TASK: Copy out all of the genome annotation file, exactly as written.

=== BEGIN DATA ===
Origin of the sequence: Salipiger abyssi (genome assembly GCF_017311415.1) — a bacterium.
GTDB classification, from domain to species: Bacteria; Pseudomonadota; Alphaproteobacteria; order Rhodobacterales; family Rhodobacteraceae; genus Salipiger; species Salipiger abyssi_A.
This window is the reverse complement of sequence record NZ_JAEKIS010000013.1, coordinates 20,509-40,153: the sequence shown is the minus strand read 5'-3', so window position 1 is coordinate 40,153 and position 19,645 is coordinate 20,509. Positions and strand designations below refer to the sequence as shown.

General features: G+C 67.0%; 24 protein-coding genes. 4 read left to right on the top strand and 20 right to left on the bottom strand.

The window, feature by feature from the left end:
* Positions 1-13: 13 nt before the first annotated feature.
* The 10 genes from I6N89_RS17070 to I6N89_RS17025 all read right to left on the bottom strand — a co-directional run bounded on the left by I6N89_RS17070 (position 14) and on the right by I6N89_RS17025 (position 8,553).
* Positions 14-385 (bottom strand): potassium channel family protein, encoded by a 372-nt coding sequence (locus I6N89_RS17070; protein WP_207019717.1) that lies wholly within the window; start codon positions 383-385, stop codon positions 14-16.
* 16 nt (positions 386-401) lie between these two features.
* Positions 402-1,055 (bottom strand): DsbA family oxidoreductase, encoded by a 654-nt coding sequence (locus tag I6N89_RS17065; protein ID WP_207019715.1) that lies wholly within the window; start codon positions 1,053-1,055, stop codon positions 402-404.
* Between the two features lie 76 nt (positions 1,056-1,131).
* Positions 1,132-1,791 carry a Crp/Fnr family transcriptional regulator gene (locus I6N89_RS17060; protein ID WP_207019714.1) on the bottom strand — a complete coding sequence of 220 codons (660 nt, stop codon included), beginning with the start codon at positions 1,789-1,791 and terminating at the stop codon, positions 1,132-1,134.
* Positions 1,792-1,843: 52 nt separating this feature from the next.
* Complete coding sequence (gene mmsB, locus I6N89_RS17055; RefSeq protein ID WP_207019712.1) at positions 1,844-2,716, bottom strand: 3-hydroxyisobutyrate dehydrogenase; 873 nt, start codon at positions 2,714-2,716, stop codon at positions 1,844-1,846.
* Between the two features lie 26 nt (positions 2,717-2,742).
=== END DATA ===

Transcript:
Origin of the sequence: Salipiger abyssi (genome assembly GCF_017311415.1) — a bacterium.
GTDB classification, from domain to species: Bacteria; Pseudomonadota; Alphaproteobacteria; order Rhodobacterales; family Rhodobacteraceae; genus Salipiger; species Salipiger abyssi_A.
This window is the reverse complement of sequence record NZ_JAEKIS010000013.1, coordinates 20,509-40,153: the sequence shown is the minus strand read 5'-3', so window position 1 is coordinate 40,153 and position 19,645 is coordinate 20,509. Positions and strand designations below refer to the sequence as shown.

General features: G+C 67.0%; 24 protein-coding genes. 4 read left to right on the top strand and 20 right to left on the bottom strand.

The window, feature by feature from the left end:
* Positions 1-13: 13 nt before the first annotated feature.
* The 10 genes from I6N89_RS17070 to I6N89_RS17025 all read right to left on the bottom strand — a co-directional run bounded on the left by I6N89_RS17070 (position 14) and on the right by I6N89_RS17025 (position 8,553).
* Positions 14-385 (bottom strand): potassium channel family protein, encoded by a 372-nt coding sequence (locus I6N89_RS17070; protein WP_207019717.1) that lies wholly within the window; start codon positions 383-385, stop codon positions 14-16.
* 16 nt (positions 386-401) lie between these two features.
* Positions 402-1,055 (bottom strand): DsbA family oxidoreductase, encoded by a 654-nt coding sequence (locus tag I6N89_RS17065; protein ID WP_207019715.1) that lies wholly within the window; start codon positions 1,053-1,055, stop codon positions 402-404.
* Between the two features lie 76 nt (positions 1,056-1,131).
* Positions 1,132-1,791 carry a Crp/Fnr family transcriptional regulator gene (locus I6N89_RS17060; protein ID WP_207019714.1) on the bottom strand — a complete coding sequence of 220 codons (660 nt, stop codon included), beginning with the start codon at positions 1,789-1,791 and terminating at the stop codon, positions 1,132-1,134.
* Positions 1,792-1,843: 52 nt separating this feature from the next.
* Complete coding sequence (gene mmsB, locus I6N89_RS17055; RefSeq protein ID WP_207019712.1) at positions 1,844-2,716, bottom strand: 3-hydroxyisobutyrate dehydrogenase; 873 nt, start codon at positions 2,714-2,716, stop codon at positions 1,844-1,846.
* Between the two features lie 26 nt (positions 2,717-2,742).